A decades-old collection of ‘soil monoliths’ donated to Lethbridge College will be an invaluable tool for teaching students about soil.
The 110 monoliths are vertical cross-sections about one metre long that show soil from a variety of regions in its natural state. Long been housed at Agriculture Canada’s Lethbridge research centre, the soil monoliths have been appraised at $240,000, but are worth much more, say college officials.
“It’s priceless as a way to show our students the greater diversity of soils from a much larger region than we could visit on our own,” said Edith Olson, Lethbridge College Agriculture and Environmental Sciences instructor.
“They have practicality, which ties in beautifully with the educational goals of the college, which is presenting the strong theory, the science, and the physical learning environment so that we can actually help in the real world.”
The collection, containing eight out of the 10 official orders of soil, come from across Western Canada. The value of the collection as a teaching tool was first recognized by longtime college soils instructor Ken Perl, who has frequently taken classes to the Lethbridge research centre. He was involved in the initial talks to bring the collection to the college, a process that took many years.
“I would take students over there on field trips in our soil classification and taxonomy class,” said Perl. “It was integral to my course to show the students that soil isn’t just something you dig up and arbitrarily manipulate, it has many different classifications.
“If you stretch your imagination, soil really is a living, breathing organism like a coral reef and really just as complex.”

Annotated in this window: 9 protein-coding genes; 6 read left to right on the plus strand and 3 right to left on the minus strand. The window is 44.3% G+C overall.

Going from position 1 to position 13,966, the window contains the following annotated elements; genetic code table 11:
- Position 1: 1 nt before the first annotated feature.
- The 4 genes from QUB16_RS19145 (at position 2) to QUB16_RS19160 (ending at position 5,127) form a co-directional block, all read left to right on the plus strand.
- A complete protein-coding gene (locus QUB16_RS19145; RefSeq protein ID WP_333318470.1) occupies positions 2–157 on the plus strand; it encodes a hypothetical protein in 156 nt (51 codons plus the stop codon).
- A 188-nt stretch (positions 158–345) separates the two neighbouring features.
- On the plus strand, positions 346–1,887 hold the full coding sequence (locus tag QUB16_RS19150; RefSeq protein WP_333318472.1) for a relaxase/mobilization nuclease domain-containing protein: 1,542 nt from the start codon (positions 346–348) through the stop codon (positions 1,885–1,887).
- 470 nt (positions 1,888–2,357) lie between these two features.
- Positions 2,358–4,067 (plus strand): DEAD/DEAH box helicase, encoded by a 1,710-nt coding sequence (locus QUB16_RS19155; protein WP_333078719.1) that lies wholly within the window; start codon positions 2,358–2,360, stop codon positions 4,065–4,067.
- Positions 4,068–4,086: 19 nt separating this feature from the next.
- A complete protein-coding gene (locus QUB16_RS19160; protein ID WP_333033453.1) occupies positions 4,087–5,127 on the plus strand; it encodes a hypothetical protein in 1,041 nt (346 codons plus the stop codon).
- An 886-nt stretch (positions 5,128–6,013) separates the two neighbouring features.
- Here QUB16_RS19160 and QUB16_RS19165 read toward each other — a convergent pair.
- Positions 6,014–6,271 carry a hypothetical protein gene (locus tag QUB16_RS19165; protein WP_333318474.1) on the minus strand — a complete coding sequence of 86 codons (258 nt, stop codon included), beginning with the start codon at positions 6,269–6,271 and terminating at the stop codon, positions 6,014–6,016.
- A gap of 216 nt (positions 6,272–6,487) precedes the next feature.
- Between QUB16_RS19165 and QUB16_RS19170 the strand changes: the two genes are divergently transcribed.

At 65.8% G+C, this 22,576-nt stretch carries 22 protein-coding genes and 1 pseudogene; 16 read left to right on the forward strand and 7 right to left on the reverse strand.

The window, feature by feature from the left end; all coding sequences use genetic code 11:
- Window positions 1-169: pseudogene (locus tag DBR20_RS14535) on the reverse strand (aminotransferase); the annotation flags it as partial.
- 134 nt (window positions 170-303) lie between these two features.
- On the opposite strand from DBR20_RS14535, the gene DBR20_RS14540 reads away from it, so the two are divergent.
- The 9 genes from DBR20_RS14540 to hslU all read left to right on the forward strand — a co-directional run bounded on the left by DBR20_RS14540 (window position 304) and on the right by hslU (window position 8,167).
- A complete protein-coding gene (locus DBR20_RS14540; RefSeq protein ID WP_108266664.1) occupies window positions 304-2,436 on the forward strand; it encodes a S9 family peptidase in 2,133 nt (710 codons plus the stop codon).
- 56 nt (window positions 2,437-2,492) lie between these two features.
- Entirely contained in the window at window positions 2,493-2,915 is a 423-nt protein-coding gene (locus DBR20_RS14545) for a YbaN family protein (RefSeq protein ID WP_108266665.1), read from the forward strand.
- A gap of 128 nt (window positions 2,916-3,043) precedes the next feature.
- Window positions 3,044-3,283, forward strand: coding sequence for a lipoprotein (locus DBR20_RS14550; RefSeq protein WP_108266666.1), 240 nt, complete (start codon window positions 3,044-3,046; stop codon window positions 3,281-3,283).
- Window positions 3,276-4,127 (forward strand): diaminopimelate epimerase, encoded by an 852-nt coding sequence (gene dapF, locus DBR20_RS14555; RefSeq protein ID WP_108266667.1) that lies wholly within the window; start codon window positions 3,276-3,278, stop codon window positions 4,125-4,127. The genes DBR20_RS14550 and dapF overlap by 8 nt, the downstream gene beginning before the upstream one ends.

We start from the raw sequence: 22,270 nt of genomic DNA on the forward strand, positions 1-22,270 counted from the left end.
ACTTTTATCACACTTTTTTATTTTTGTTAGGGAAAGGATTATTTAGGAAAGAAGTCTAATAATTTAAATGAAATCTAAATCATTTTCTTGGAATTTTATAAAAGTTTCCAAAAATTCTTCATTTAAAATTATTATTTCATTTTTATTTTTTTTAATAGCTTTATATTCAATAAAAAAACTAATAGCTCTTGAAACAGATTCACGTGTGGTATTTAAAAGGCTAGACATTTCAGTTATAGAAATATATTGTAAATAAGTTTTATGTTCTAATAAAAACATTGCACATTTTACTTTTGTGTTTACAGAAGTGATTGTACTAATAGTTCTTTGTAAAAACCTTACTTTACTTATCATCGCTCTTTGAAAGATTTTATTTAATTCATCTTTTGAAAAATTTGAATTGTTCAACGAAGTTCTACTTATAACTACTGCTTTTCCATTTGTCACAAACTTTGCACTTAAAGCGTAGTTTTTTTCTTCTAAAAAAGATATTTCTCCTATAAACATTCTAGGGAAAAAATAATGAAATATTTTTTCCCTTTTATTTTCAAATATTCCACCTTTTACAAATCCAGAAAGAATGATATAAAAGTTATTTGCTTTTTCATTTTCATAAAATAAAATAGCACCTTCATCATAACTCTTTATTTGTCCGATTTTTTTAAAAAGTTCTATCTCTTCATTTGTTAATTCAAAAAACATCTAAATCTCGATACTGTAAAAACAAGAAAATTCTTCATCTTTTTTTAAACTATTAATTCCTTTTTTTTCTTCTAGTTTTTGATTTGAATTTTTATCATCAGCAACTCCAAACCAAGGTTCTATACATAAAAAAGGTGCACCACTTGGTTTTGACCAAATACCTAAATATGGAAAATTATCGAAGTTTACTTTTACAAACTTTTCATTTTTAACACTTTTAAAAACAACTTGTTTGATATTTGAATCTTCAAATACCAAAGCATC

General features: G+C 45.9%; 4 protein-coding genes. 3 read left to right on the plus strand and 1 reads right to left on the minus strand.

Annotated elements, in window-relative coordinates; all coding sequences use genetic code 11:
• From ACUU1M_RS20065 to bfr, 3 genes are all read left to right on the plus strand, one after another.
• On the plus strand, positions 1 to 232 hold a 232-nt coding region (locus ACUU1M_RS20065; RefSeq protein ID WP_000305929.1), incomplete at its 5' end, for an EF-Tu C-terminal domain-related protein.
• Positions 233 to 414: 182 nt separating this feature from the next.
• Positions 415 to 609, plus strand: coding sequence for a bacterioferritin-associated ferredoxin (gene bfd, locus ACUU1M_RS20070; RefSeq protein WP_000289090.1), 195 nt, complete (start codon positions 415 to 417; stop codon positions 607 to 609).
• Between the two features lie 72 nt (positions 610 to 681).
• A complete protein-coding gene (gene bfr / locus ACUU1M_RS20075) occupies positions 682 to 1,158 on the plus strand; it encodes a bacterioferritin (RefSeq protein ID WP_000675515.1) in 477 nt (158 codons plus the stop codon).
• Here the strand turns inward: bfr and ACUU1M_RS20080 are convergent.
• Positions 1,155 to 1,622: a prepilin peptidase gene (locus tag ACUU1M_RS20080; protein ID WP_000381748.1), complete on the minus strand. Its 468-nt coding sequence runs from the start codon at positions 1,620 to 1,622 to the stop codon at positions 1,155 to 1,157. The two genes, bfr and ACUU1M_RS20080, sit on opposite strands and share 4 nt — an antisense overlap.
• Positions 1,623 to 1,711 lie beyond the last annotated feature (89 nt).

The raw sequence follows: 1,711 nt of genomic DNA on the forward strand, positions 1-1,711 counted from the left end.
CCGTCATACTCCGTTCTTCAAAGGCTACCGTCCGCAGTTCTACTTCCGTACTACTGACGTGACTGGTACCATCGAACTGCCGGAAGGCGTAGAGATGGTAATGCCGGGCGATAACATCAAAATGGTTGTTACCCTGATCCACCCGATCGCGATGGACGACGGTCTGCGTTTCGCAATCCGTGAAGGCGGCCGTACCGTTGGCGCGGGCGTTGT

The history of the collection is something of a mystery. It’s believed that federal and provincial soil surveyors likely created the collection over a number of years in the 1950s and 1960s, but there is little historical documentation about the collection. The soil samples are largely from southern Alberta, but also include soils from elsewhere in the province as well as from Saskatchewan, B.C., and the Yukon Territory.
Each one is as unique as a fingerprint, and the effort that went into creating the collection was enormous.
“A considerable amount of resources, staff, labour, travel, and time would have been invested in building this collection,” said Jim Miller, a federal research scientist at Lethbridge centre. “Some of these would have been remote locations. You’ve got to travel to the sites, dig a huge soil pit and carefully cut out and excavate a large intact soil monolith.”
The process of mounting the monoliths is also arduous, as each has to be carefully placed on a backboard while preserving its physical features — a meticulous combination of art and science.
“It is a very slow and delicate process to excavate an intact soil monolith and a lot can go wrong and then you might have to start over,” said Miller. “In addition, it is a very laborious and delicate process to fill the soil pores with epoxy resin or glue back in the laboratory to ensure the soil structure remains intact and doesn’t fall apart.
Miller likens the collection to a form of taxidermy.
“A soil monolith collection is analogous to a natural history museum, but instead of preserved animals or plants, you have preserved intact soil monoliths,” he said. “Soils are not classified as species like animals and plants because there is a gradation of soil types in natural landscapes and soils are not discrete units like animals and plant species.”
To Perl, the monoliths’ value is their ability to fill in the blanks where a literal field trip — when he and his students would dig into the ground — falls short.
“We could only do one or two soil types on a field trip,” he said. “But these are fantastic because they represent all of southern Alberta and beyond.”
After taking so many classes to see the monoliths, Perl is now recognized as the resident expert on the collection.
“People would say, ‘That must get boring,’ but I would say, ‘No, every time I look at those, there’s some other detail, some value-added insight,’” he said. “It’s amazing how you can look at them in a different light and say, ‘This is what that profile is telling us, not only about the soil resource, but also the climatic and ecological conditions that shaped the soil, and in turn how the soil affected the related ecosystem.’”
The collection is now on display on the third floor of the Cousins Building, right outside of the college’s soils lab.